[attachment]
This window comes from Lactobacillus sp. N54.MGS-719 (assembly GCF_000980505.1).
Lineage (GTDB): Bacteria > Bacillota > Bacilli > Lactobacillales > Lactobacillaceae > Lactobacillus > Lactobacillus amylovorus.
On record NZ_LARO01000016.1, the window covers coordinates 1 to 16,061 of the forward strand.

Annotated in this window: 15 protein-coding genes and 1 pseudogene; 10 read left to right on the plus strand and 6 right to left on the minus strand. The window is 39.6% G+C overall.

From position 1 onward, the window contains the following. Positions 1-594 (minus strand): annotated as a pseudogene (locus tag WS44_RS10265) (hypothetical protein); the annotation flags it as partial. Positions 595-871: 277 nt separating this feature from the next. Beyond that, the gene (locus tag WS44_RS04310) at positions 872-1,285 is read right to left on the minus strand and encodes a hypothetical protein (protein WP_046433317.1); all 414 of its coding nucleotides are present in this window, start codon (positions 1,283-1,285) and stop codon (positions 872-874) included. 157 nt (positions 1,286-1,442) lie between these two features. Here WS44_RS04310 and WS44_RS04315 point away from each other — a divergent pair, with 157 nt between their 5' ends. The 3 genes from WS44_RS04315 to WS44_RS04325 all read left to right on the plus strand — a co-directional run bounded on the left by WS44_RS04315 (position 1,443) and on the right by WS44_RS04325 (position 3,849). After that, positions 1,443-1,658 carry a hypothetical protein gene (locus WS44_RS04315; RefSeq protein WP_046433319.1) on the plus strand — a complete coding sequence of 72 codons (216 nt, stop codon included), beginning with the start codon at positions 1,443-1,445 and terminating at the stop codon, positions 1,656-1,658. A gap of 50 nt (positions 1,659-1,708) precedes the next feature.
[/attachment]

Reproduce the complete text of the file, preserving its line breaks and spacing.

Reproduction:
This window comes from Lactobacillus sp. N54.MGS-719 (assembly GCF_000980505.1).
Lineage (GTDB): Bacteria > Bacillota > Bacilli > Lactobacillales > Lactobacillaceae > Lactobacillus > Lactobacillus amylovorus.
On record NZ_LARO01000016.1, the window covers coordinates 1 to 16,061 of the forward strand.

Annotated in this window: 15 protein-coding genes and 1 pseudogene; 10 read left to right on the plus strand and 6 right to left on the minus strand. The window is 39.6% G+C overall.

From position 1 onward, the window contains the following. Positions 1-594 (minus strand): annotated as a pseudogene (locus tag WS44_RS10265) (hypothetical protein); the annotation flags it as partial. Positions 595-871: 277 nt separating this feature from the next. Beyond that, the gene (locus tag WS44_RS04310) at positions 872-1,285 is read right to left on the minus strand and encodes a hypothetical protein (protein WP_046433317.1); all 414 of its coding nucleotides are present in this window, start codon (positions 1,283-1,285) and stop codon (positions 872-874) included. 157 nt (positions 1,286-1,442) lie between these two features. Here WS44_RS04310 and WS44_RS04315 point away from each other — a divergent pair, with 157 nt between their 5' ends. The 3 genes from WS44_RS04315 to WS44_RS04325 all read left to right on the plus strand — a co-directional run bounded on the left by WS44_RS04315 (position 1,443) and on the right by WS44_RS04325 (position 3,849). After that, positions 1,443-1,658 carry a hypothetical protein gene (locus WS44_RS04315; RefSeq protein WP_046433319.1) on the plus strand — a complete coding sequence of 72 codons (216 nt, stop codon included), beginning with the start codon at positions 1,443-1,445 and terminating at the stop codon, positions 1,656-1,658. A gap of 50 nt (positions 1,659-1,708) precedes the next feature.